be led by an officer because the site must be selected with great
care to prevent the hostile fire from reaching real positions.
[NOTE.—Since the Japanese repeatedly give strict warnings
against the lighting of fires, smoke columns should be viewed
A U.S. observer in a Southwest Pacific area described
a dummy gun position and several dummy
antiaircraft positions. The dummy gun was a coconut-palm
log painted gray, with one end hollowed out to
represent the muzzle. From a distance of 100 yards
it appeared real.
Dummy soldiers were found at the antiaircraft positions. They
consisted of tree limbs nailed together,
with coconuts used as heads and Japanese uniforms
used for clothing. The dummy antiaircraft guns consisted
of tree trunks or limbs tied together. A large
limb represented the receiver and a smaller one represented
the barrel. It is doubtful if these positions
would have deceived ground troops at a distance of
200 yards or less.
b. Plans to Counter U.S. Tactics
(1) Action Against Patrols.—In New Guinea, Japanese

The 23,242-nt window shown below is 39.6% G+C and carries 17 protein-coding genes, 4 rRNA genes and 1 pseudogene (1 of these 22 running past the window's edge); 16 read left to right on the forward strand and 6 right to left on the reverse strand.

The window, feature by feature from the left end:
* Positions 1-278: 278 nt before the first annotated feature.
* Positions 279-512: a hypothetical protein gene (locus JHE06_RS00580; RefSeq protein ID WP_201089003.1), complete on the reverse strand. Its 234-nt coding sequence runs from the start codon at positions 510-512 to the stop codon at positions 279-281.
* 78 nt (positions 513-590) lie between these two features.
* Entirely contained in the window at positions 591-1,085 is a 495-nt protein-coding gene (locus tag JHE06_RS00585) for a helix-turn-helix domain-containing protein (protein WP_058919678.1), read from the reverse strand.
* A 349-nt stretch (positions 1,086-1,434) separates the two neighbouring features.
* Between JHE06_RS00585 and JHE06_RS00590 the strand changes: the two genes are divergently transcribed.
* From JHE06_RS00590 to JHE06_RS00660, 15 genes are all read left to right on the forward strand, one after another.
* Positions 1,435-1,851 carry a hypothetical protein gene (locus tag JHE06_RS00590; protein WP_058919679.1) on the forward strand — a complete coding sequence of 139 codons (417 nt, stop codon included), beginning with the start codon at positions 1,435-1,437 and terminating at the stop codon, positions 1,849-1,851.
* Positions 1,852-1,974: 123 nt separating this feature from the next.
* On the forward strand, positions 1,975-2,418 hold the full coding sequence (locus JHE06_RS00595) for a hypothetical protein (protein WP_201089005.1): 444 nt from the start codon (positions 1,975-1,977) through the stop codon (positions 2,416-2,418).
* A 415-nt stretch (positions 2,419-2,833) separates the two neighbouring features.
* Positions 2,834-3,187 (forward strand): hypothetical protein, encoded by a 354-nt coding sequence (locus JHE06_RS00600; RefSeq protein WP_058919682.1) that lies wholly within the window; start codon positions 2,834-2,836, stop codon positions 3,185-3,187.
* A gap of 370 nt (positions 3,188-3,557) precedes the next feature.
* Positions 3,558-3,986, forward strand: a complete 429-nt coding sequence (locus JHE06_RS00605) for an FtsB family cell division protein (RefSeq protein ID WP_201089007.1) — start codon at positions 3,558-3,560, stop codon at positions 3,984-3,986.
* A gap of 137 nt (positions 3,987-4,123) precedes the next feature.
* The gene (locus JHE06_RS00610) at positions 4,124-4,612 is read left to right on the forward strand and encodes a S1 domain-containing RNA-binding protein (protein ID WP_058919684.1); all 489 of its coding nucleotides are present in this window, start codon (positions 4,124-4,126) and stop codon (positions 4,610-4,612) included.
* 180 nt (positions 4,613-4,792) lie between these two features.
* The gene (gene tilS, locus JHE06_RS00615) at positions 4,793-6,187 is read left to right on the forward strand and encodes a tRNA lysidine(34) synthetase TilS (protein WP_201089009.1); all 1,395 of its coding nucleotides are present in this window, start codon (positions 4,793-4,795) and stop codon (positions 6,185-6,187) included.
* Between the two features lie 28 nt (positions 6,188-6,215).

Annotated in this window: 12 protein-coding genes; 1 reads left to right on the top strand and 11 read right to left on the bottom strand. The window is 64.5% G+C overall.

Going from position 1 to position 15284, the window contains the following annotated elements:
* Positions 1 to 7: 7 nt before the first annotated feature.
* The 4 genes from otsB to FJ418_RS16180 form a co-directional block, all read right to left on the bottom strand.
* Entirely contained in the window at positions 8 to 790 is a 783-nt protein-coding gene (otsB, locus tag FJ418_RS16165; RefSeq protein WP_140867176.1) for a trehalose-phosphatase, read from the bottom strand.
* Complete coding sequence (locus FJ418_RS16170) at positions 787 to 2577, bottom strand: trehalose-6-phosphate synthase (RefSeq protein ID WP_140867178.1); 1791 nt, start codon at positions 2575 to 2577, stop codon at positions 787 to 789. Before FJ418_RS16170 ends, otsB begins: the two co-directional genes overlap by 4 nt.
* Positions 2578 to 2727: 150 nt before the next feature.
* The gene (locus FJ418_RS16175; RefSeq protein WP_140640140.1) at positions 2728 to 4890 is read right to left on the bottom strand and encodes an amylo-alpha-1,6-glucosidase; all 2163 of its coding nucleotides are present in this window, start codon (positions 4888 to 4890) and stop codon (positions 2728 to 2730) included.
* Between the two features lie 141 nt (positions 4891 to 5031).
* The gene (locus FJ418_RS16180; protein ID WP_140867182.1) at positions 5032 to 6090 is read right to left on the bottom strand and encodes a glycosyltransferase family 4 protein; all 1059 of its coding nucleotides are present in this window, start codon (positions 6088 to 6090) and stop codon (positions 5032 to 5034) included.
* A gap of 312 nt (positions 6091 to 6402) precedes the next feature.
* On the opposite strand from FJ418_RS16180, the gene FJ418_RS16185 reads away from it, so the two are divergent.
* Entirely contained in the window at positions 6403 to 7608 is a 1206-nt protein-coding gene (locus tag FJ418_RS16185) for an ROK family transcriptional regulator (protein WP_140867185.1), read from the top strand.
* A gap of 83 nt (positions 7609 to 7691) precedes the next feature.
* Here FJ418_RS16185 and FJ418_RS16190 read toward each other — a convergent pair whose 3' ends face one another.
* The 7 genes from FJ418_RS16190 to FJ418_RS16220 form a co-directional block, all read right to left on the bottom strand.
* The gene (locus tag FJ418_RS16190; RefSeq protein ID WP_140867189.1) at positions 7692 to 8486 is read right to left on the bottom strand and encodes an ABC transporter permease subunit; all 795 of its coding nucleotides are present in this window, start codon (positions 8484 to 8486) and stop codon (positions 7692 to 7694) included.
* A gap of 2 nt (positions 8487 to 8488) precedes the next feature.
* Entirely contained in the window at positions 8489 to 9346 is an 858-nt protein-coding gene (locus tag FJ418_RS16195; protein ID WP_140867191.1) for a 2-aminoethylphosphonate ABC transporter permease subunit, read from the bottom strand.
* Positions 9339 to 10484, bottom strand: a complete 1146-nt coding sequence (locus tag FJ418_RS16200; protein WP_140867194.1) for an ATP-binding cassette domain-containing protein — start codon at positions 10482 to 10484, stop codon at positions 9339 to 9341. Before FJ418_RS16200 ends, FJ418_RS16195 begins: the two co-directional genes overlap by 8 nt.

troops were ordered not to answer the searching-fire
of hostile patrols. "One way to annul their intention (they
seek to locate your positions) is to have snipers
shoot the patrol," the order read. "Another
method is to hide quietly, remain motionless until the
patrol passes, and then knock the hostile troops out
with one blow."
(2) Action against Ground Attacks.—The following
information on Japanese tactics designed to counter
U.S. offensive power is paraphrased from enemy sources:
Hostile attacks in a wooded area will usually begin with
automatic rifle fire; the effective range is about 50 yards.
Therefore, we can neutralize this fire by clearing a 50-yard area
in front of our positions.
In wooded areas there have been instances of hostile forces
attacking at close quarters. Troops must not neglect to guard
all directions at all times; we cannot always depend on patrols.
There have been instances in which patrols were lost in wooded
areas and could not report at the proper time. Do not send
them out too far; limit their area and give them a specific